ORLANDO, Fla. — Disney’s theme parks have not yet reached the full capacity levels they had pre-pandemic, but recovery has been “remarkable”, according to Disney CFO Christine McCarthy.

What You Need To Know

  • Disney CFO Christine McCarthy discussed the recovery of Disney's parks during the pandemic

  • McCarthy spoke Monday during Morgan Stanley's Technology, Media and Telecom Conference

  • She said the parks were not at full capacity but recovery has been "remarkable"

  • McCarthy also mentioned that character interactions would return soon to the parks

​The comments came during Morgan Stanley’s 2022 Technology, Media & Telecom Conference on Monday.

During the Q&A, McCarthy was asked about the company’s Parks, Experiences and Products division, including capacity and returning entertainment and experiences.

“We are coming back towards full capacity, we’re not yet there,” McCarthy said. “But one of the things we were able to do when the parks were closed was really look at some of the underlying technologies for how we could run the business better and give a better consumer experience.”

McCarthy cited the park reservation system that was implemented when the parks reopened as an example of that. She said the system was “needed” initially to deal with capacity limits, but the company realized it could be used after restrictions were lifted to help “manage attendance.”

Since the parks reopened during the pandemic, some experiences have returned, while others have not. McCarthy said that character meet and greets would return “soon”—although she didn’t provide an exact return date.

Disneyland Paris recently brought back up-close character interactions, but at Disney World's parks, those meet and greets are still physically distanced.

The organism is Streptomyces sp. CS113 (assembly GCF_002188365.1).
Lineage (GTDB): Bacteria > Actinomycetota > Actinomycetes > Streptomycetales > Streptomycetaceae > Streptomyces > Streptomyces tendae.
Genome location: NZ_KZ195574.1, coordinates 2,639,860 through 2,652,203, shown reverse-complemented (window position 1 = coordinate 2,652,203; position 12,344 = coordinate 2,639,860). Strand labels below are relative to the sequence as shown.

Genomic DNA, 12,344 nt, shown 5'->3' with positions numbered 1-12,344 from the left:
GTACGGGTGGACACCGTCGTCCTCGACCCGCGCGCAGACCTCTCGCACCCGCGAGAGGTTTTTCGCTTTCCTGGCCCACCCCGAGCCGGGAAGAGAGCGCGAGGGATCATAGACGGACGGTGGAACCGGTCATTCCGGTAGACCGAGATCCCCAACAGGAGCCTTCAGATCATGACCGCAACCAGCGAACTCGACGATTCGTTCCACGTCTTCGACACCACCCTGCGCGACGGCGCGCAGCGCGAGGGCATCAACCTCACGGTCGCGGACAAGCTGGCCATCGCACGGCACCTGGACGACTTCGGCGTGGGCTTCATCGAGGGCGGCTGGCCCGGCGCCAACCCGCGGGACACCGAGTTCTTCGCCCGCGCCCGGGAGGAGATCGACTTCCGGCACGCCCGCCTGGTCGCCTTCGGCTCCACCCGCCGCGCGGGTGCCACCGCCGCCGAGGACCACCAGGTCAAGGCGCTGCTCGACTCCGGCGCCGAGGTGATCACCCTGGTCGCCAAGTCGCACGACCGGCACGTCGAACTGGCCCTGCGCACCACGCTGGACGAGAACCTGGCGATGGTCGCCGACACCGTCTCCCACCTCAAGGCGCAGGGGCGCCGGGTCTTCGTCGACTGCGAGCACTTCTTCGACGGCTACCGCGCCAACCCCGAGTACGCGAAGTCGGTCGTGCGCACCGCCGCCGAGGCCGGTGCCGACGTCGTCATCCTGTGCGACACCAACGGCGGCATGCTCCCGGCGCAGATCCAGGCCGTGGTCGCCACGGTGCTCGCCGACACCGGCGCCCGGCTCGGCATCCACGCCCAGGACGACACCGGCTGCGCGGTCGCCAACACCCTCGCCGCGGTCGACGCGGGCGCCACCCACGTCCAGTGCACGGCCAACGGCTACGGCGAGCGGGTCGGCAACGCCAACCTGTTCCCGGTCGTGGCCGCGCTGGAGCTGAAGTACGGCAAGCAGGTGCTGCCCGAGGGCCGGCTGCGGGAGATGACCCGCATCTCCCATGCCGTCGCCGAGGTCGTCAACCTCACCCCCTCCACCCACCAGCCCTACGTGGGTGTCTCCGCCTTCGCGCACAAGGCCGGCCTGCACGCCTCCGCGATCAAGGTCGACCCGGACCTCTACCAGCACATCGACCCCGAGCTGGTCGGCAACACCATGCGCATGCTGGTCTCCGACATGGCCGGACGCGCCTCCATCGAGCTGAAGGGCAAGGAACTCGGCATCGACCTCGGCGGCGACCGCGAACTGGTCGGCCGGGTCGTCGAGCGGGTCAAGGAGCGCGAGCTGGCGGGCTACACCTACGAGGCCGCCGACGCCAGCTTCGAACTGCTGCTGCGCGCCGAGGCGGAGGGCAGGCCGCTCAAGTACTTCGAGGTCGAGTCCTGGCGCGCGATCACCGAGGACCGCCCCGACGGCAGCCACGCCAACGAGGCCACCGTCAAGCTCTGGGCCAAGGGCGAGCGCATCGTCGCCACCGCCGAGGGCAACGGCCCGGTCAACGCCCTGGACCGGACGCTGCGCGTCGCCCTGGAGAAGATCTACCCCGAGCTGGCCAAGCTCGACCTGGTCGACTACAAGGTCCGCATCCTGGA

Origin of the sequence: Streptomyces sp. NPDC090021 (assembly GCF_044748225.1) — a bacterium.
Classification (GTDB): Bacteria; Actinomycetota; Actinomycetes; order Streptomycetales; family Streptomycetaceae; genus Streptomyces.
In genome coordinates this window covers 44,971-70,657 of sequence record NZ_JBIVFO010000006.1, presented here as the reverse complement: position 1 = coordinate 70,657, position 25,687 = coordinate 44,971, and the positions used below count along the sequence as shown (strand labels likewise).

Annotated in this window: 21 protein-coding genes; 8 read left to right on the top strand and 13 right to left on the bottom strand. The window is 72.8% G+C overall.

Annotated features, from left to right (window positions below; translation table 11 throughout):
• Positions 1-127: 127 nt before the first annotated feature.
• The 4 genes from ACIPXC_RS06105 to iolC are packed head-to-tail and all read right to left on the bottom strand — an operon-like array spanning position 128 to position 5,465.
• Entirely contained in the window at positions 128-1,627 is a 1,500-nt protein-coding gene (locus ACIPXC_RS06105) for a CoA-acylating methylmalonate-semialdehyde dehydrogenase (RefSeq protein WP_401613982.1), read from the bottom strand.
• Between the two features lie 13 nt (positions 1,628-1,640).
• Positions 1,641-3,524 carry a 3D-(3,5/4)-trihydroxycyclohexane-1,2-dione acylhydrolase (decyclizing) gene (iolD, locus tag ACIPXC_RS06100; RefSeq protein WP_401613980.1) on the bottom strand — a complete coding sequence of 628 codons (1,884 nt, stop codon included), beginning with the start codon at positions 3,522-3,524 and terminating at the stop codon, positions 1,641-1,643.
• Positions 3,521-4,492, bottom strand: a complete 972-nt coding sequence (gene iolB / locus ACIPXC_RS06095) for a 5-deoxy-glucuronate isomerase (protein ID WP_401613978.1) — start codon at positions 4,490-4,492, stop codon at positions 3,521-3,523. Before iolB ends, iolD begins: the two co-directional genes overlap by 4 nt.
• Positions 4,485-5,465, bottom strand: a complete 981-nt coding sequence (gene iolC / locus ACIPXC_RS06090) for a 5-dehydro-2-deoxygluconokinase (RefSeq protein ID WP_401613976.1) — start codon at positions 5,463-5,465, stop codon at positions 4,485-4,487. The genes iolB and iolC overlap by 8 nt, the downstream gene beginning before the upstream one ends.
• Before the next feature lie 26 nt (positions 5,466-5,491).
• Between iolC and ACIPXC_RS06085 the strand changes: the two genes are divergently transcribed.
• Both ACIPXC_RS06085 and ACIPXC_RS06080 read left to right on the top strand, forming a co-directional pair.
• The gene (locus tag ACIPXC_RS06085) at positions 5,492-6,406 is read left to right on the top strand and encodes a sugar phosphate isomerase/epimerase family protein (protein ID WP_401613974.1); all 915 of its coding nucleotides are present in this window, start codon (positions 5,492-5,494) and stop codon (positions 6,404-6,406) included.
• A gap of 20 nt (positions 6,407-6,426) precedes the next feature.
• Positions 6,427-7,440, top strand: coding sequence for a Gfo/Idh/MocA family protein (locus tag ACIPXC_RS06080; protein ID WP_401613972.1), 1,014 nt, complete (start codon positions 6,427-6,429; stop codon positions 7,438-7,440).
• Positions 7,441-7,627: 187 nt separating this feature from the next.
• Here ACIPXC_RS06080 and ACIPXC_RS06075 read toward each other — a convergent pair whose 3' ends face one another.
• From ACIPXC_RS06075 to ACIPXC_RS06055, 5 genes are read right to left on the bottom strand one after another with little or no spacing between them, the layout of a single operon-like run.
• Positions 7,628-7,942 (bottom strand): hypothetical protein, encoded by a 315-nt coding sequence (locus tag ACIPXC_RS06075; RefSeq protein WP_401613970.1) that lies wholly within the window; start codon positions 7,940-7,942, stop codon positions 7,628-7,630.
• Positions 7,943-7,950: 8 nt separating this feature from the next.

When talking about the park division’s recovery, McCarthy said it was driven not just by ticket prices but also guest spending on food and beverage as well as merchandise.

“Part of it is because people could not go to our parks for a long period of time, especially in California, and when they came back, they wanted to spend money,” she said.

McCarthy also mentioned the introduction of Genie, the free planning tool, and Genie+, the paid skip-the-line service, which she said “lent to a better experience for people trying maximize their day.”

McCarthy said Disney continued to invest in its parks during the pandemic, with several projects that have opened (or soon will) this year, including Star Wars: Galactic Starcruiser, which opened March 1, and the upcoming Guardians of the Galaxy: Cosmic Rewind coaster, set to debut this summer.

In its latest earnings report, Disney said the company’s Parks, Experiences and Products division generated more than $7.2 billion in the first quarter.


Facebook Twitter